The revolt began on January 8th at the Andry Plantation with the immediate bloodletting of Manual Andry and his son. After leaving the Andry Plantation (and a still living Manual Andry), the insurrectionists went from plantation-to-plantation killing Europeans and recruiting Africans at every stop. Participants of this revolt seemed to be fairly organized. They grew in number and weaponry with each plantation they encountered and organized themselves into a rank-and-file army that marched confidently to a drummer’s beat with flags hoisted proudly. By the end of the first day of this insurrection, the ad-hoc army had traversed 15-20 miles, destroyed a number of the largest and most notable plantations in Southern Louisiana and had gathered upwards of about 500 enslaved Africans. However, despite the day of triumph, across the Mississippi River the state militia was preparing to meet the African army head-on, led by Manuel Andry.
The tide began to turn on the morning of January 10th, when the Andry’s organized militia began their march towards the German Coast rebels. Later that morning the militia met the rebels head-on and engaged them aggressively. The skirmish did not last long, many of the rebels were killed and the rest absconded in to the Louisiana swamps. Over the next few weeks, many Africans were questioned, tortured and coerced into fingering accomplices and other potential rebels resulting in a slew of executions and other varying forms of punishment. In total, around one hundred Africans were killed in the fallout from the German Coast uprising.
Though it is important to fight against oppression and injustice, one is forced to ask, if the fallout and lives lost during the trials and interrogations make it all worth it. That is to simply ask, if the fight against oppression is ultimately worth it? Worth the lives lost? Worth the violent fallout? Worth the restrictions and executions? Being a person who has not risked his life for freedom, it is difficult to answer. Nevertheless, as long as people are oppressed there will be those who fight back. It is not necessarily a question of right or wrong, but perhaps a biological imperative to survive. African people simply want to live, to be, without having to justify their being-ness. This perhaps is the essence of freedom, a state of being without a need to justify that being-ness to another human being.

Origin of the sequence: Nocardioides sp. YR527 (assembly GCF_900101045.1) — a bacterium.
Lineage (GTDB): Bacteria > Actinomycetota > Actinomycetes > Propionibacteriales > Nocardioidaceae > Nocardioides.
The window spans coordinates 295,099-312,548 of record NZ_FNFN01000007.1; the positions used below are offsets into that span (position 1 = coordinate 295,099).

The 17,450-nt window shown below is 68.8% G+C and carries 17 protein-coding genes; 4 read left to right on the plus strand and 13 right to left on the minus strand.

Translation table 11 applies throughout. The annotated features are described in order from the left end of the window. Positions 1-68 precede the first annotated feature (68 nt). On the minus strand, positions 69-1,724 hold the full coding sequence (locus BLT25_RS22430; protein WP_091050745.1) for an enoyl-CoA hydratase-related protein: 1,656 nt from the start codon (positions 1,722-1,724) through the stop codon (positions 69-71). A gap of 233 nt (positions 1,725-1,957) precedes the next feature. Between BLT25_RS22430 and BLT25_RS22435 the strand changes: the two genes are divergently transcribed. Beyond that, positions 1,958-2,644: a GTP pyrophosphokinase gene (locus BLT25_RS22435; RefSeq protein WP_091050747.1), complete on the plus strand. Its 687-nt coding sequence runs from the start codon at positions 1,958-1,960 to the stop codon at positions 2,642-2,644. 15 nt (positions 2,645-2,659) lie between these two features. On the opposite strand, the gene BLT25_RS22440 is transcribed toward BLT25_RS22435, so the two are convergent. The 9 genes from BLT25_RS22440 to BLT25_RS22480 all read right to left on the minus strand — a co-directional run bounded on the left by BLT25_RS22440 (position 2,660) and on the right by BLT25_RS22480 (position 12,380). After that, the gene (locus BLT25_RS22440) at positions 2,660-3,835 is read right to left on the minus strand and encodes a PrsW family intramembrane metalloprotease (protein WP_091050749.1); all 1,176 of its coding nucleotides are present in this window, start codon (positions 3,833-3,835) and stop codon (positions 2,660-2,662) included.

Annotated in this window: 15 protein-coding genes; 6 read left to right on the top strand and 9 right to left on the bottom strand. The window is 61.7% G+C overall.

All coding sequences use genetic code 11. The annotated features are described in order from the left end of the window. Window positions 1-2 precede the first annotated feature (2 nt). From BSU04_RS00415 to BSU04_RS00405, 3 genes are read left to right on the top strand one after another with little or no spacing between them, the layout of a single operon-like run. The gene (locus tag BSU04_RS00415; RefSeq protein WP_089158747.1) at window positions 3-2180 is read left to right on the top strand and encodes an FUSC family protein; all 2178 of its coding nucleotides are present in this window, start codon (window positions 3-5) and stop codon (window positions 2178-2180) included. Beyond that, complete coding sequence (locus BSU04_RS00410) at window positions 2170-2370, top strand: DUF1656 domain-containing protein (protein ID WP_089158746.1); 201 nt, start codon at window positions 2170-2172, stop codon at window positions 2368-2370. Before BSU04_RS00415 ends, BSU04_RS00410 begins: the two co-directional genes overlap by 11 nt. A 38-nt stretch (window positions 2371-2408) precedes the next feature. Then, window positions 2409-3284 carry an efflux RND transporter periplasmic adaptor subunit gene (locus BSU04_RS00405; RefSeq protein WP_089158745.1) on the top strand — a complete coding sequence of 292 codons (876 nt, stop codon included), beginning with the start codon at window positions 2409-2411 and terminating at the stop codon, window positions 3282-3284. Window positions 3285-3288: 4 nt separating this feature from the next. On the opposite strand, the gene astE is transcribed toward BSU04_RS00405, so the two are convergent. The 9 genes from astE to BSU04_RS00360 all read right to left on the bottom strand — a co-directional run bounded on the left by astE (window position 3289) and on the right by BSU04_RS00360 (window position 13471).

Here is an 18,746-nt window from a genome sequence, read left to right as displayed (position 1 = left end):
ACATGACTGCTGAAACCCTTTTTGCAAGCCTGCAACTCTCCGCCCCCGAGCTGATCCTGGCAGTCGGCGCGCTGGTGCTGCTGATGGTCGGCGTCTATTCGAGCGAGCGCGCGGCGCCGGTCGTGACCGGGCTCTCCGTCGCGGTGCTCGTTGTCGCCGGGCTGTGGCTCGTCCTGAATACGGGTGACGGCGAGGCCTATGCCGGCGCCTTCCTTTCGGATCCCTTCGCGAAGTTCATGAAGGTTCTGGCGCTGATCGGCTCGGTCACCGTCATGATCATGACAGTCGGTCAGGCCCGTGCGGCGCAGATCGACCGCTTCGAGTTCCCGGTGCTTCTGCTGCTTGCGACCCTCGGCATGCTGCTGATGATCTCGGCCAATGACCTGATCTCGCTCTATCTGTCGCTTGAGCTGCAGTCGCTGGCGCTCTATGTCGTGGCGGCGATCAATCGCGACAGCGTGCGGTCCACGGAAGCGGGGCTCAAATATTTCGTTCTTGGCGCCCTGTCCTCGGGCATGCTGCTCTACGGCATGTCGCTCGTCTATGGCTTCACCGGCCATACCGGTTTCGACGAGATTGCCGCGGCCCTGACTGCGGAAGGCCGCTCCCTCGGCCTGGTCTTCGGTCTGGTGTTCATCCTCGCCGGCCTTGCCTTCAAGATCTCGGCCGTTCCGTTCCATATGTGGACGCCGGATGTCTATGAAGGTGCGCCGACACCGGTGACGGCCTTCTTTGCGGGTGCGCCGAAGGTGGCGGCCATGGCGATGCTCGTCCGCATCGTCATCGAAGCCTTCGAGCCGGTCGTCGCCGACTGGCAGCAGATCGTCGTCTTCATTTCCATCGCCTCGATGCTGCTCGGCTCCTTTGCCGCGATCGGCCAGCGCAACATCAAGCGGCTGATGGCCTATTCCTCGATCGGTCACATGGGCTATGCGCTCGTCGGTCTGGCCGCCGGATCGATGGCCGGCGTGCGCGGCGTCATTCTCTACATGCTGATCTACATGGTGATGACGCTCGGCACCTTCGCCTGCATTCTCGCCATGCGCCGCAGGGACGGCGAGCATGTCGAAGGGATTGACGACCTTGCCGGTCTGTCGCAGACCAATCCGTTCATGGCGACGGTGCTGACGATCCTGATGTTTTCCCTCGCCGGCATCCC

Daniel Rasmussen. American Uprising: The Untold Story of America's Largest Slave Revolt. New York, 2011), 88-90.
 Ibid., 88-90. Mary Ann Sternberg, Along the River Road: Past and Present on Louisiana’s Historic Byways. (Baton Rouge: Louisiana State University Press, 2001). Nathan A. Buman, “To Kill Whites: The 1811 Louisiana Slave Insurrection” (Baton Rouge: Louisiana State University Press, 2008).
 Ibid., 88-90.
 The bodies of the 23 Africans executed for their part in this insurrection were dismember and put on display around Louisiana as an ominous warning to future would-be insurrectionists.
 Daniel Rasmussen. American Uprising: The Untold Story of America's Largest Slave Revolt. New York, 2011), 108-109.
 Thomas Marshall Thompson, "National Newspaper and Legislative Reactions to Louisiana's Deslondes Slave Revolt of 1811", The Louisiana Purchase Bicentennial Series in Louisiana History, Vol 3: The Louisiana Purchase and its Aftermath, 1800-1830. (Baton Rouge: University of Louisiana, 1998), 311. Rodriguez, Junius P. “Rebellion on the River Road: The Ideology and Influence of Louisiana’s German Coast Slave Insurrection of 1811.” In John R. McKivigan and Stanley Harold. Antislavery Violence: Sectional, Racial and Cultural Conflict in Antebellum America (Knoxville: University of Tennessee Press, 1999).
 Eugene D. Genovese, Roll, Jordan, Roll: The World the Slaves Made. (New York: Vintage Books, 1976), 592.
 Ibid., 592.
 Daniel Rasmussen. American Uprising: The Untold Story of America's Largest Slave Revolt. New York, 2011), 109.